Interviewing a Candidate about Past Sales Performance

Written by
Lucas Price
August 9, 2023
5 min

Context is everything. As a sales leader, you know setting up the context of how your solution meets their pain points will be critical in leading to a buying decision. The same is true when interviewing a sales candidate. Getting context on their past performance is important to understanding if you’re making the right hire.

Sales matter, and in a slowing economy, getting the right sales hires in place is more critical than ever. With a 13% drop in overall quota attainment for account executives in the past year, your company can’t afford to waste time on the wrong person for the job.

The problem is often at the beginning of the hiring process. Most interviews don’t go deep enough, instead focusing on asking generic questions about the resume. This gives a chance for the candidate to frame their answers in a way that’s most favorable to themselves and doesn’t give the interviewer a good idea of how a candidate may actually fit into the role.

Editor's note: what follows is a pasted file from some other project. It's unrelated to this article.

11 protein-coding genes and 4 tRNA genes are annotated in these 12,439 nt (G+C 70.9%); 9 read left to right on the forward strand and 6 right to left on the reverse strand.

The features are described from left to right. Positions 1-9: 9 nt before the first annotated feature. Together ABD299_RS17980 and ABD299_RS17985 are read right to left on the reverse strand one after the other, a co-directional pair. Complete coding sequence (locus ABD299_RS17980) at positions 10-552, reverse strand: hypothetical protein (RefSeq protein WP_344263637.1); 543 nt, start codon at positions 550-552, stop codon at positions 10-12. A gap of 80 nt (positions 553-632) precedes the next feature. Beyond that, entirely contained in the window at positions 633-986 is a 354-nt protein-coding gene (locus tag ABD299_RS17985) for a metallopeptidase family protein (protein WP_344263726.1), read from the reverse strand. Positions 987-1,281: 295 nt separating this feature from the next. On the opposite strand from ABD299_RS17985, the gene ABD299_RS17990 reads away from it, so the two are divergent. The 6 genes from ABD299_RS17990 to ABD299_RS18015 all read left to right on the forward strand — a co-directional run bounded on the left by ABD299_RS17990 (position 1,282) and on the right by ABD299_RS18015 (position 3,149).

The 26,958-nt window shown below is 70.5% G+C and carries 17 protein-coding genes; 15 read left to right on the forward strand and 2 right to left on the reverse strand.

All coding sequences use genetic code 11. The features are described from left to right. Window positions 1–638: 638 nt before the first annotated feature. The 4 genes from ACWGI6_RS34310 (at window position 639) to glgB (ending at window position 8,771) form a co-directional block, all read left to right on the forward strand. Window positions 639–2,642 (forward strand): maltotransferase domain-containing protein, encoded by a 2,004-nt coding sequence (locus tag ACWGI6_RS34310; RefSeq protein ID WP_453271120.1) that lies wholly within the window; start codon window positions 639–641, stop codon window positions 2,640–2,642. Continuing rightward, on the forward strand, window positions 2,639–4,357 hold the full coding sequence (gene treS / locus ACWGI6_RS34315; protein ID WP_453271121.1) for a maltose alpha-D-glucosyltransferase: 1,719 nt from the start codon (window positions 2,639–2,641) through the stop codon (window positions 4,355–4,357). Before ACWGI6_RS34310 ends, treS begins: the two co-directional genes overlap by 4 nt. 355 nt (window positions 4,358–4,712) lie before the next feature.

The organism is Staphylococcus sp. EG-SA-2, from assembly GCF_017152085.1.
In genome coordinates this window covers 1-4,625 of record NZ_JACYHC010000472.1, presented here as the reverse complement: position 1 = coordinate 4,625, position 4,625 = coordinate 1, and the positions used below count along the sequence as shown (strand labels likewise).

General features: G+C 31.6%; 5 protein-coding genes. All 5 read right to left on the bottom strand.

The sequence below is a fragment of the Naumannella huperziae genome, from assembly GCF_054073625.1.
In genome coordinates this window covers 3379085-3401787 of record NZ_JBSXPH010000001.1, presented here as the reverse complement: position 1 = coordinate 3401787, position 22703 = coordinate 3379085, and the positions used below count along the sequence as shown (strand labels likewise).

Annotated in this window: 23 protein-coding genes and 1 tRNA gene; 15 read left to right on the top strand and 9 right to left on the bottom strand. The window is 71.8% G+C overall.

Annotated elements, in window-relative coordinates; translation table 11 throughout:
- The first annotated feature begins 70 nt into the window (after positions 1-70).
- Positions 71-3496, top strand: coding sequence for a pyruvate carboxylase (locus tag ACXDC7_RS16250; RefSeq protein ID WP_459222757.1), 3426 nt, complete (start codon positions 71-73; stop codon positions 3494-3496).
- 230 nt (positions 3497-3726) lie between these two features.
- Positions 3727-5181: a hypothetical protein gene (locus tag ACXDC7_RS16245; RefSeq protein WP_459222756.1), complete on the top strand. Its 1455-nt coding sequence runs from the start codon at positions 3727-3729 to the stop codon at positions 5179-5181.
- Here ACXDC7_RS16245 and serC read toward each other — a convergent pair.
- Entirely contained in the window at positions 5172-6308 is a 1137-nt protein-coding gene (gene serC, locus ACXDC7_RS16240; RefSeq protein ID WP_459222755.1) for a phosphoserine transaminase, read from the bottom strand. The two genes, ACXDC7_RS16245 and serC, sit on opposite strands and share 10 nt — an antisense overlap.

So change it up. Get the tools and questions you need to ensure you have all the context you need about a candidate’s past performance.


Getting to the Heart of a Candidate’s Past Performance

A failed sales hire costs as much as 70% of their annual quota, with far-reaching effects across your pipeline, team, and forecasts. Sales hires fail for a number of reasons, but often it’s just that they’re not a great fit for the role.

With the right interview questions, you can eliminate many candidates that won’t be a great fit. You’ll be able to get clear answers on their background and dig deep into getting answers that will allow you to evaluate their fit for the role, not just how they frame their performance.

We spent hundreds of hours researching the top interview questions for sales candidates. Here are 17 well-researched questions you can use to ensure you get the heart of what drives the candidate, how they’ve performed in the past, and get an idea of how they’ll perform in your role.

  1. Tell me about this job. What was the reason you took this job?
  2. Tell me the basics of this role.
  3. Who was your customer?
  4. How did the sales process work?
  5. What was the product, and how was it priced?